Rove's position as party spokesperson was established as a result of the Bush election. Rove gained the title and the credit for being the "great architect." Fox has given Rove a platform and just renewed his contract. In truth, Rove no more represents conservatives then Jessie Jackson or Al Sharpton represent all Blacks.

The memo cautioned that smashing Rove would take time: "Rove has been building his power base for decades. Change requires time and patience." It suggested "powerful messaging points" to use against him: "Rove does not speak for GOP like Sharpton does not speak for black community" and "Who put you in charge?"

"Rove has relationships built over the last two decades. He must become toxic among the grass roots and among his base."

The Rove Project was a key agenda item at other Groundswell get-togethers. At a February 20 meeting, Groundswell participants talked about how best to "continue efforts to educate conservatives to this real and present danger to our future success"—meaning Rove—and attendees were informed that Ken Blackwell, a former Ohio secretary of state now affiliated with the Family Research Council, was identifying donors to conservative causes who "need specific attention." That is, Blackwell was compiling a list of conservative funders to pressure to boycott Rove.

During a March 6 meeting, it was announced that the Rove Project would be one of Groundswell's 10 working groups. (Others included national security, messaging, ground game, immigration, and Benghazi.) Sandy Rios, a fellow Fox News contributor, was put in charge of the campaign to discredit Rove. Weeks later, though, a Groundswell memo noted that the Conservative Action Project—a coalition of more than 100 right-wing organizations that is chaired by former Attorney General Edwin Meese—would be "taking the lead" on the Rove Project.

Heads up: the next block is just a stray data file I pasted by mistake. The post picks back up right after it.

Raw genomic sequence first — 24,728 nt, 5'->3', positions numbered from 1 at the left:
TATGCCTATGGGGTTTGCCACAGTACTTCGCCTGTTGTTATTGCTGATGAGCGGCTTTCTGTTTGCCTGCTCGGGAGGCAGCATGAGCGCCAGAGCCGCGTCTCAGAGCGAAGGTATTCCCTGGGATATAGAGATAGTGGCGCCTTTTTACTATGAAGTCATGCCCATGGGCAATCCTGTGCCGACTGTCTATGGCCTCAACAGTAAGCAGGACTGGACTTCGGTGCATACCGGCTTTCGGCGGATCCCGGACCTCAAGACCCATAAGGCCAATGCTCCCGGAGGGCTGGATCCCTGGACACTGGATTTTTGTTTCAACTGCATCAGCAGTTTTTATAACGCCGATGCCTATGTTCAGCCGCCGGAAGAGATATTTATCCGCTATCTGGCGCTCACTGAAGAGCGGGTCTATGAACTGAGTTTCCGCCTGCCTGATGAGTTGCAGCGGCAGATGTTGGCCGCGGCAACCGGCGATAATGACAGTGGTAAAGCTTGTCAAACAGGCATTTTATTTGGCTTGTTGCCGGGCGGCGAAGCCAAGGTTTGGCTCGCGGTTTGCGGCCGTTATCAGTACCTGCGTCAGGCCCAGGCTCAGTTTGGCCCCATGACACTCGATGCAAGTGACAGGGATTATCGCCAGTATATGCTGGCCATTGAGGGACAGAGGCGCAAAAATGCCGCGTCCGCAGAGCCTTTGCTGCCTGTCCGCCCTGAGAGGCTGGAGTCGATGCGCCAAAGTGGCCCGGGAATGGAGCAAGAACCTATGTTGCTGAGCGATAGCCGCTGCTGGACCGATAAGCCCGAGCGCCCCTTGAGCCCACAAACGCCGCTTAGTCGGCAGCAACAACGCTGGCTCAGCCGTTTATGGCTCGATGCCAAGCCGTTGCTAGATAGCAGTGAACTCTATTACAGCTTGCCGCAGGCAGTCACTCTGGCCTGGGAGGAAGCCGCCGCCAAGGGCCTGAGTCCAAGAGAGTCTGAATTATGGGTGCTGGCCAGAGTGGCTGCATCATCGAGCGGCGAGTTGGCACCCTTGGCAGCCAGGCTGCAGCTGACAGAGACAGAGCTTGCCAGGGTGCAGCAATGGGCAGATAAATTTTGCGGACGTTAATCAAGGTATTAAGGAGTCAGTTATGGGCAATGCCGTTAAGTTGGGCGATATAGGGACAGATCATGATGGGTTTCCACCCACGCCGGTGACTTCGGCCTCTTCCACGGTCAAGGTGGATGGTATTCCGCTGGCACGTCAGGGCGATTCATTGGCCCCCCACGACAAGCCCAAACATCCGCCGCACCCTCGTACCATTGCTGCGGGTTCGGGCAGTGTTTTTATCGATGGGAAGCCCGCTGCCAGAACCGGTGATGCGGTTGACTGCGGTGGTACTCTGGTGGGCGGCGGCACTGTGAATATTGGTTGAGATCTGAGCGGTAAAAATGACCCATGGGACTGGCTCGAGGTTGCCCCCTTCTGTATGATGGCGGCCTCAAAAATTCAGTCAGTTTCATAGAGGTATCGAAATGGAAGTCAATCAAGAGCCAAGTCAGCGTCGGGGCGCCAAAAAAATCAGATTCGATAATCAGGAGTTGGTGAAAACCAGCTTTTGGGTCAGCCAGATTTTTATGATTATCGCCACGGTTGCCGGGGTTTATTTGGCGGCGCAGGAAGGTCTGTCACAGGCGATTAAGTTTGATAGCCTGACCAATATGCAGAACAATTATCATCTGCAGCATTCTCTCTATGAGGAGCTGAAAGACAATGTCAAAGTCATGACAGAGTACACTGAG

Rove did not respond to a request for comment. Neither did Virginia "Ginni" Thomas, one of the leading members of Groundswell and the wife of Supreme Court Justice Clarence Thomas.

Through Groundswell's Google group, members were asked in February to sign a letter organized by Diana Banister, a Groundsweller and a partner at the Shirley & Banister PR firm, demanding the firing of Jonathan Collegio, American Crossroads' communications director. Collegio's sin: He had called Brent Bozell, a conservative media critic, a "hater" in an interview. (Collegio had been reacting to Bozell's attack on Rove's plan to oppose unelectable conservative Republican candidates.) The letter, addressed to American Crossroads president Steven Law, proclaimed, "You obviously mean to have a war with conservatives and the Tea Party."

The Groundswellers certainly seem to believe they are engaged in all-out combat with Rove and GOP insiders. In February, Blackwell posted an article on Groundswell's Google group page and stated, "War has been declared on the conservative movement." The article was about Rove's effort to back credible GOP candidates.